TV profanity ruling opens doors to public airway vulgarity


A panel of federal judges in New York ruled 2-1 June 4 that profanity on TV is OK at any time. That decision will ensure many more "can-they-do-that-on-TV?" moments in your living room:

It's a Sunday night at 7 o'clock. You sit down with your two children, ages 6 and 10, and flip on the television hoping to find a suitable program. As you scan the channels your 6-year-old girl catches a glance of her favorite pop-princess star Britney Spears dancing around the stage, and begs you to return to the music awards program. You're skeptical, but then think, "what harm could an awards show filled with singing, dancing, and acceptance speeches really do?"

Just as you are pondering this, you distinctly hear one of the announcers utter a word that you would expect to hear on an episode of the Sopranos. It's the four-letter f-word and it's let loose on the Fox network—not HBO; not Showtime, but on a public broadcast network airing way too early in the evening.

You quickly change the channel. Your children stare at you waiting for an explanation of why you have told repeatedly that this was an inappropriate word, yet famous people were saying it in your living room.

Is this how it really should be?

Are people, especially families, expected to be OK with being constantly exposed to unfiltered content on television without warning? Well, that's the implication of what the New York court did, ruling that broadcasters can't be penalized for expletives that are considered "impromptu."

The decision came after much buzz surrounding the multiple occurrences of curse words spoken on air by celebrities that reached millions of viewers during the 2002 and, then again, on the 2003 Billboard Music Awards shows. Celebrities Cher and Nicole Richie took it upon themselves to insert certain expletives into their speeches.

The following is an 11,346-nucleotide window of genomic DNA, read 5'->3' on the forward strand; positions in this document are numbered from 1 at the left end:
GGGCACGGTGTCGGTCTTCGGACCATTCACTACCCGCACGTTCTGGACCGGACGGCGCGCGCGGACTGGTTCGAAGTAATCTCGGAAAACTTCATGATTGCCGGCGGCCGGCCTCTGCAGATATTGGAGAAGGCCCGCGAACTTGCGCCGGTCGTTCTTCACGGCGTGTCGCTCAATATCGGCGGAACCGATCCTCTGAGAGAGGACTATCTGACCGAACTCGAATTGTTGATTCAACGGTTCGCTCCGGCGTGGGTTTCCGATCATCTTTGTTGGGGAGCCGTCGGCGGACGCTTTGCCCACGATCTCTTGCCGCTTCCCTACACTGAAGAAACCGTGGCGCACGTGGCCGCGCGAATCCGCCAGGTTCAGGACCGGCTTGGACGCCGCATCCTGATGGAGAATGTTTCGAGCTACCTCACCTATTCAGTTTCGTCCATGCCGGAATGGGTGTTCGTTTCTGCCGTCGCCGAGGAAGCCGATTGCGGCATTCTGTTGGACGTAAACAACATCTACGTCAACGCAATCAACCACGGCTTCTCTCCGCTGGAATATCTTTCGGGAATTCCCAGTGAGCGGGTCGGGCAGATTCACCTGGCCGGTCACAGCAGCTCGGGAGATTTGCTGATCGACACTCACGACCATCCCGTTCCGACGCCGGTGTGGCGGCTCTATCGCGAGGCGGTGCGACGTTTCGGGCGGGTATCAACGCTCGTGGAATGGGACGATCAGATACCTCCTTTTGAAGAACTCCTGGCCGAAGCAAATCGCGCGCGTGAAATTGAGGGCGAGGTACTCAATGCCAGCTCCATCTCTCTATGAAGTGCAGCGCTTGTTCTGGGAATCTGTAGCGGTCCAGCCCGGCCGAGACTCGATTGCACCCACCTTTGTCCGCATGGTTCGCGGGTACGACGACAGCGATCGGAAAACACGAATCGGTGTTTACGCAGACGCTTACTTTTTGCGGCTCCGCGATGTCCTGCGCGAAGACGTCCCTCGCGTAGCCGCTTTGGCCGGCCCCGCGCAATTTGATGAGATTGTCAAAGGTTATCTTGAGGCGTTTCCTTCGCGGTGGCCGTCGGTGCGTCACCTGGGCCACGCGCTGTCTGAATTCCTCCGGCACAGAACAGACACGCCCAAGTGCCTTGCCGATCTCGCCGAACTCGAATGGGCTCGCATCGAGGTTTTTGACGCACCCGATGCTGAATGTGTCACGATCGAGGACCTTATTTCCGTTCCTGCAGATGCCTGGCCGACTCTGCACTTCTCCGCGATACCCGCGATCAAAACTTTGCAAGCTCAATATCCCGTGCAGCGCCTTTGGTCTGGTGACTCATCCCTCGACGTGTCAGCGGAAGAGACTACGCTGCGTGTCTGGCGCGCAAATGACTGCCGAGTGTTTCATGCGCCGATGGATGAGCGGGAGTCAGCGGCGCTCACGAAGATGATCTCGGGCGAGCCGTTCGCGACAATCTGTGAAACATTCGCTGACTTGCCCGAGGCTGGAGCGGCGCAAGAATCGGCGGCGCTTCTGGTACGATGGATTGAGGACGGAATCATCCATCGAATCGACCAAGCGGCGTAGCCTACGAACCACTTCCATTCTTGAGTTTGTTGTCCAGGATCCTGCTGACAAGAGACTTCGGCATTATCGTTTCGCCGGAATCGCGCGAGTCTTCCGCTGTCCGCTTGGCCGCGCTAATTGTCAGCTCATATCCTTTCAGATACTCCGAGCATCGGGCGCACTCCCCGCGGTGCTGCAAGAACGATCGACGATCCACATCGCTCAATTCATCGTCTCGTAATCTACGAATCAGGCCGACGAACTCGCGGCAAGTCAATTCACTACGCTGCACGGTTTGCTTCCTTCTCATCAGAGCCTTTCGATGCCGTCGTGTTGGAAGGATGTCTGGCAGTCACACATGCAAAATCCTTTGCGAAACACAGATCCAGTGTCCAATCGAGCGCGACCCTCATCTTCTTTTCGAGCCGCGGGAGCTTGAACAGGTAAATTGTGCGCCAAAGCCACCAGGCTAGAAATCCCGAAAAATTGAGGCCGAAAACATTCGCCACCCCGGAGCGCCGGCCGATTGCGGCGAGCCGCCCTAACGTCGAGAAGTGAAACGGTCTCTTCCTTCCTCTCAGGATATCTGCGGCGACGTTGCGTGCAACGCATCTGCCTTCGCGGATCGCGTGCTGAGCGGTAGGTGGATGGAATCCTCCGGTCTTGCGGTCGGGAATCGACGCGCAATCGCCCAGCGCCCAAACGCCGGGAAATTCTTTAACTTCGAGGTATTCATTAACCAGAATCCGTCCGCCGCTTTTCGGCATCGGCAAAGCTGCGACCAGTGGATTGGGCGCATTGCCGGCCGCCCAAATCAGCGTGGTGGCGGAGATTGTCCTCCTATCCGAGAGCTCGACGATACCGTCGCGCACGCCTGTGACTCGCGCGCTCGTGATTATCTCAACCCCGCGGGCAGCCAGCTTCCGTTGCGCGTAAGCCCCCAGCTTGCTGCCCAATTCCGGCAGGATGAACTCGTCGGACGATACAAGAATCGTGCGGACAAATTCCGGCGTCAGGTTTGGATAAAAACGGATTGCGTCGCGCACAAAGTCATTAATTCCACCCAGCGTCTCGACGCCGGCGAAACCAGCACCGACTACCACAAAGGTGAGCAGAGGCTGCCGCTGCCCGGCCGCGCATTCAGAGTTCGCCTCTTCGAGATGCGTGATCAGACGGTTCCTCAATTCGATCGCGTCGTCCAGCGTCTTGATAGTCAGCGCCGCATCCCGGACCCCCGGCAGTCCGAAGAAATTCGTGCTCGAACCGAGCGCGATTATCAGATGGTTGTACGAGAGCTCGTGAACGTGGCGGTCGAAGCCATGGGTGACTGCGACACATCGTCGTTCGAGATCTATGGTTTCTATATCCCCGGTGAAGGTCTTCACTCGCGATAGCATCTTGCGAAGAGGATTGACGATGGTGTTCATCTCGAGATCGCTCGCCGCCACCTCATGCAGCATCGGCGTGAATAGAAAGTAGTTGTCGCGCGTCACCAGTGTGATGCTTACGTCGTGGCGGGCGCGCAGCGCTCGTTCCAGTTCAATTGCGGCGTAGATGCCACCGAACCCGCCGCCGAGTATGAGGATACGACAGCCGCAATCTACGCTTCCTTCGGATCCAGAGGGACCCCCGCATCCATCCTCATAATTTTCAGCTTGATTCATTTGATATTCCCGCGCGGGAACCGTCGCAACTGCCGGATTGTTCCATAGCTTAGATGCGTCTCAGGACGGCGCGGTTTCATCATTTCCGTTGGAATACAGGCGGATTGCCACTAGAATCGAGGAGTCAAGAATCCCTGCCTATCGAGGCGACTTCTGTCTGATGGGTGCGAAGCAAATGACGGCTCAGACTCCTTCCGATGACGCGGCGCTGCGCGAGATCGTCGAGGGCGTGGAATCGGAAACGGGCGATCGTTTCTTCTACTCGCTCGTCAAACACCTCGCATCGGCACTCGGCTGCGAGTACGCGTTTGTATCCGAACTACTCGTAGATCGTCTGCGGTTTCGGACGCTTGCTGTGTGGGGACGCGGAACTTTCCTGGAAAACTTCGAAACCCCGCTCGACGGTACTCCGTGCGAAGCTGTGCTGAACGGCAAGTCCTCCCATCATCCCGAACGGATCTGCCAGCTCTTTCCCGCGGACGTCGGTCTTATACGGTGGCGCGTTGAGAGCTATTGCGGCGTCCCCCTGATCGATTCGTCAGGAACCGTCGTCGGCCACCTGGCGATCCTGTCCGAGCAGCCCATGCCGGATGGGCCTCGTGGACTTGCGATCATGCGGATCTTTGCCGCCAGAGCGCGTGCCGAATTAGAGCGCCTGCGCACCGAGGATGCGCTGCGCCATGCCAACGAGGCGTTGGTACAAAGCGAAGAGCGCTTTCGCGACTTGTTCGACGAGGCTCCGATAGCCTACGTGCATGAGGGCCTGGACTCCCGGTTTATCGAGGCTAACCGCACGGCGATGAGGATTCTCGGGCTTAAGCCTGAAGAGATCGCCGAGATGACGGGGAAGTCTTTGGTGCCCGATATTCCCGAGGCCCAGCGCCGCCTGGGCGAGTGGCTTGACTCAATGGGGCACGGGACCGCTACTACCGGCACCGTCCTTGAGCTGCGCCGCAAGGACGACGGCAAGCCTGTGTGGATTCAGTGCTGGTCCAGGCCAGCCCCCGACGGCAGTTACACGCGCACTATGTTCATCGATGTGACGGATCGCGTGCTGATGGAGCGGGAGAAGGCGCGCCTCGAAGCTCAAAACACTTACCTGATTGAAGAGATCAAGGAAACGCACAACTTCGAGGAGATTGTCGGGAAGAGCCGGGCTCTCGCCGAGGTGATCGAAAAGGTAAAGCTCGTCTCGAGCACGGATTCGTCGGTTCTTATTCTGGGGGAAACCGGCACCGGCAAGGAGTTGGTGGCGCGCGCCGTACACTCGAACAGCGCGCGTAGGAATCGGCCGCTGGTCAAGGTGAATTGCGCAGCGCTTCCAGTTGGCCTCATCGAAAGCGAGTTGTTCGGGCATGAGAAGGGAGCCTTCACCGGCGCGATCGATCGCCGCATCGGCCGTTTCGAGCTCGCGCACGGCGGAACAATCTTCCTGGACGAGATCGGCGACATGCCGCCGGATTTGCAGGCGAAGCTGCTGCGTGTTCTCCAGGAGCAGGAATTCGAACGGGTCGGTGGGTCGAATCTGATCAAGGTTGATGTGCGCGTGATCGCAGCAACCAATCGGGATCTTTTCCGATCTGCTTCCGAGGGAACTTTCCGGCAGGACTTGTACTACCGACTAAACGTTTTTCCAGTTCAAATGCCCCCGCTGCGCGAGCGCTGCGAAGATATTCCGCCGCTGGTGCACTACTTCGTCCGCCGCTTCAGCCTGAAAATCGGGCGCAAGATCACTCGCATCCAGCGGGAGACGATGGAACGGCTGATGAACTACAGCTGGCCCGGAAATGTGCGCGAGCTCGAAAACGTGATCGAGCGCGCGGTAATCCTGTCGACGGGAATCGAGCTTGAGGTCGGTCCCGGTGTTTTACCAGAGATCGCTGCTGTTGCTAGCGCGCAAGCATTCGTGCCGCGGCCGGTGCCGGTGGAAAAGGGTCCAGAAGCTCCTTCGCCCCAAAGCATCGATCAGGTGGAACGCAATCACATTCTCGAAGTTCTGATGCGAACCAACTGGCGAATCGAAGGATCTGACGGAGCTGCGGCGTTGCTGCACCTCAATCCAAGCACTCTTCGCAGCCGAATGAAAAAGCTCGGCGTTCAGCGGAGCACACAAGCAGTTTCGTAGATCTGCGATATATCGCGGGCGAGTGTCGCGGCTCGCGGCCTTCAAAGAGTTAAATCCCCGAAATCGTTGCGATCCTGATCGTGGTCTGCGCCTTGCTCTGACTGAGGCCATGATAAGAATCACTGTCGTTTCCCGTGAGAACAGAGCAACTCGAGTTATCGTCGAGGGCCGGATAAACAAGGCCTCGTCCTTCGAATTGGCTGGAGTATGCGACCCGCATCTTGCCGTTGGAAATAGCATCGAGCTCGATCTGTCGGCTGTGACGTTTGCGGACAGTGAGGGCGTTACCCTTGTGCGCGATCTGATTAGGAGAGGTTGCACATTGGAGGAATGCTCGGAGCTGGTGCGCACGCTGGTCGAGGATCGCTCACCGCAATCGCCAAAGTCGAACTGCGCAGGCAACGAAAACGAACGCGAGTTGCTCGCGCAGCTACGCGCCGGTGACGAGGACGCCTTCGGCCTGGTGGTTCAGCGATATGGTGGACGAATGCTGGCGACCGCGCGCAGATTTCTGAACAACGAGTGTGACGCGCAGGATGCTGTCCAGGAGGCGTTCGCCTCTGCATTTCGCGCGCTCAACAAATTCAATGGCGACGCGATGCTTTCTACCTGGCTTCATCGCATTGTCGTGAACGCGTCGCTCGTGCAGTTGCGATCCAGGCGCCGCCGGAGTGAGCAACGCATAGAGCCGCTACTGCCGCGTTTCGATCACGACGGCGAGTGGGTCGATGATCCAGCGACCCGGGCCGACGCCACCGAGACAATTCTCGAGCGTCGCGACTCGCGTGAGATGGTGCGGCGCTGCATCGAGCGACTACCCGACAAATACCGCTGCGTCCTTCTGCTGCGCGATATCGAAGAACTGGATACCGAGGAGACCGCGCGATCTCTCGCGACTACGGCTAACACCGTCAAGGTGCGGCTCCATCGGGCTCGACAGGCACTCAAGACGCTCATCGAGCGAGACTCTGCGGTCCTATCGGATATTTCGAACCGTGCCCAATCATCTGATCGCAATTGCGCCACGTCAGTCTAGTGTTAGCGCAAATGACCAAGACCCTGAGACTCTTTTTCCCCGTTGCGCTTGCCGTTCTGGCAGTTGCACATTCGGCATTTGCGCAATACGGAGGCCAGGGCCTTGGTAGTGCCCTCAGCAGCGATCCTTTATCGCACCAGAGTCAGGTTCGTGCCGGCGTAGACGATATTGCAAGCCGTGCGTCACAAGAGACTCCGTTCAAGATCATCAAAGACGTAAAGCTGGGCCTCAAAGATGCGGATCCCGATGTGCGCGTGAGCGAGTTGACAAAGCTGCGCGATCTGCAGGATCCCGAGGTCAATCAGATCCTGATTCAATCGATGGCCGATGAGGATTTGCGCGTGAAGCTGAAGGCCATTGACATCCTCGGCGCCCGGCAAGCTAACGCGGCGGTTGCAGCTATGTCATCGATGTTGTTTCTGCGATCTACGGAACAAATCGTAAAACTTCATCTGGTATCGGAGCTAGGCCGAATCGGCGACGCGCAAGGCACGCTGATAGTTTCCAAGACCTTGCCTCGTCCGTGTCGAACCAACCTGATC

So, now the "industry," supported by the 2nd U.S. Circuit Court, is saying they should be allowed, without penalty, to be as impulsive as they want in regard to profanity! In doing so, not only have celebrities shown very little self-discipline and respect, but also absolutely NO respect for the families and children listening to them.

Network culpability
Not all of the onus belongs on the celebrities.

The networks could use "time delay" on such shows—which some do for this very reason. After all, the networks agree to the Federal Communications Commission guidelines when they applied for—and received—licenses to broadcast on public broadcasting channels. But now the networks, and celebrities are displaying what parents would call a genuine tantrum over the fact that they want to say the f-word, or any other thing that suits their fancy. 

The action comes even after we thought justice was served in March 2006, when the FCC ruled that so-called "fleeting" uses of expletives are indecent.

The FOX network sued, along with NBC and CBS, for the right to curse on TV. That brings us to this June when New York Circuit Court judges overturned the FCC's decision. The judges claimed that the FCC's efforts on broadcast indecency were "arbitrary and capricious."

Arbitrary and capricious?

Sounds more like a description of the network broadcasters who, after the 2004 Janet Jackson Super Bowl, apologized left and right for the "accidental" nudity, but then sued saying it wasn't indecent. That case is still pending. 

Wait until these out-of-touch federal judges get a hold of that one.

So now, at any given time of the night, and even throughout the day, the public must have earmuffs close by for children, and their finger hovering over the mute button.

Meanwhile, society cedes yet more territory to the classless who—if the networks are to be believed—can't possibly be expected to come up with language that could be printed in this paper. 

We need to stand up now or accept a future where the celebrity and network voice is the only voice of reason left.

MacNeal is the director of the Los Angeles/LA/Foothills Chapter of PTC of the Parents Television Council. For more information, visit

Published, August 2007